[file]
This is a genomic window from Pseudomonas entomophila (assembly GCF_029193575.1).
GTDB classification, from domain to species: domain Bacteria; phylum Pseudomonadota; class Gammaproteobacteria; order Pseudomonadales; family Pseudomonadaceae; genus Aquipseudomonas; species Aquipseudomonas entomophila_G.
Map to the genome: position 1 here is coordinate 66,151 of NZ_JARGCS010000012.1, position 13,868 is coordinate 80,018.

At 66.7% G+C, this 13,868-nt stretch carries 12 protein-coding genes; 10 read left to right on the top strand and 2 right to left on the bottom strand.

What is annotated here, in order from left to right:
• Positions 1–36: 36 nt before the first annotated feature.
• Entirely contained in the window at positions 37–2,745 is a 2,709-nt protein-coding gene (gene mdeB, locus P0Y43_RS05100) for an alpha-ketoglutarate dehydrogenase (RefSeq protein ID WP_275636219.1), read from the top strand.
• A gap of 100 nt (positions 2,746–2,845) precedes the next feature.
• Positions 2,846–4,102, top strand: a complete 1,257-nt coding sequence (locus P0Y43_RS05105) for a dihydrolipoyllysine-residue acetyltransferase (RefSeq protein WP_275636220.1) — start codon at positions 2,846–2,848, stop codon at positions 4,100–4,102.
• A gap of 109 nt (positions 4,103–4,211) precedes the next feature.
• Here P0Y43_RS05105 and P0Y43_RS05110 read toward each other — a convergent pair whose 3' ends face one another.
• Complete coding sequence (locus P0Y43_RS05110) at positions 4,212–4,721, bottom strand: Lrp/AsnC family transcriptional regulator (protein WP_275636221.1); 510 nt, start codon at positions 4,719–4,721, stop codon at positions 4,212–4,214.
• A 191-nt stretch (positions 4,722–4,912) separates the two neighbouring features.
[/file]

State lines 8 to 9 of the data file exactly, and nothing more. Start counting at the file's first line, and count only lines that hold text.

• A gap of 100 nt (positions 2,746–2,845) precedes the next feature.
• Positions 2,846–4,102, top strand: a complete 1,257-nt coding sequence (locus P0Y43_RS05105) for a dihydrolipoyllysine-residue acetyltransferase (RefSeq protein WP_275636220.1) — start codon at positions 2,846–2,848, stop codon at positions 4,100–4,102.